The programme includes the Transitional Justice Spring School, a special one-week course that discusses cutting-edge issues in transitional justice. For example, economic, social and cultural rights, the responsibilities of non-state actors in the aftermath of large-scale human rights violations and the largely unexplored field of cultural interventions in post-conflict societies, including educational measures, memorialization and archives.
Students obtain credits (3 ECTS) for their participation in Spring School.
In line with the programme’s objective to connect theory and practice, the Spring School is delivered by leading scholars and practitioners. It is held in Spring Semester and is also open to external participants.
The challenge of dealing with the aftermath of violent conflict continues to trouble countries throughout the world. In response to that challenge, the ever-expanding field of transitional justice proposes a range of practical measures to potentially assist societies emerging from oppressive rule or armed conflict.
So far, however, relatively little attention has been paid to the role of memory, history and culture in transitional processes. What roles can culture as ‘memory work’ play in contexts of transitional justice? Do cultural initiatives such as public memorials, theatre performances, film screenings and photo exhibitions ‘work’ as avenues for coming to terms with the past and preventing future atrocities? What is the role of education and history in processes of social transformation? Is there a duty to preserve memory, and what is the potential contribution of archives in this respect? What are some of the practical challenges faced by memorialization efforts around the world?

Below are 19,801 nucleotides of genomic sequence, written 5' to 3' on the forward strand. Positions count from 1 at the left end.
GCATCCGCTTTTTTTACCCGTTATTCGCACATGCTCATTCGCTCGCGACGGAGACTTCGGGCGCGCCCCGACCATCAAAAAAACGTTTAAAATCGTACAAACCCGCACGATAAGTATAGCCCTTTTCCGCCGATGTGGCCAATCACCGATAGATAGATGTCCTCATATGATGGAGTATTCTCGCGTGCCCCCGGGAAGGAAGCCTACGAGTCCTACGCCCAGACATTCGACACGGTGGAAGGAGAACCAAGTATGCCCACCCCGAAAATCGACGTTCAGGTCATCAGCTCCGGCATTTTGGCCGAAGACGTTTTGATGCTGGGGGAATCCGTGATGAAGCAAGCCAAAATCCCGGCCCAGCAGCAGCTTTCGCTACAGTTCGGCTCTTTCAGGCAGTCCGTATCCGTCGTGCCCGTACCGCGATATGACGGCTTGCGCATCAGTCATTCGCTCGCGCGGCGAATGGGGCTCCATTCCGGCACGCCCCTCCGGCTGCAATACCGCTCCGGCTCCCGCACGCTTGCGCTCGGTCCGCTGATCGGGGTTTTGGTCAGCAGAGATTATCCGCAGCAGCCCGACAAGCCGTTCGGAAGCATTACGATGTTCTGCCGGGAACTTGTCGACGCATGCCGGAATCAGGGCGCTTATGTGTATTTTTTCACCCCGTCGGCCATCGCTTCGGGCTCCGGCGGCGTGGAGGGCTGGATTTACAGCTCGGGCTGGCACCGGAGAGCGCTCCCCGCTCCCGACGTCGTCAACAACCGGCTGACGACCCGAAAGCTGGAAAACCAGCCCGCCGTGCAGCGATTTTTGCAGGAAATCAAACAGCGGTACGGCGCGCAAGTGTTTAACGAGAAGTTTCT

The 2018 Transitional Justice Spring School aims to address these complex questions through an interdisciplinary, comprehensively structured high-quality one-week programme.
Research internships with leading actors in the field of transitional justice allow students to gain practice-oriented experience and expand their network.
In the second semester students have the opportunity to go on a study trip to learn about leading institutions and organizations active in the field of transitional justice.
Our events provide a critical and scholarly forum for experts and practitioners to debate topical humanitarian, human rights and transitional justice issues.
Our objective is to produce graduates who will be leaders in the humanitarian, human rights and transitional justice fields.
One of the strengths of the Geneva Academy’s Master in Transitional Justice, Human Rights and the Rule of Law is its comprehensive approach, bridging the gap between academic theory and professional practice.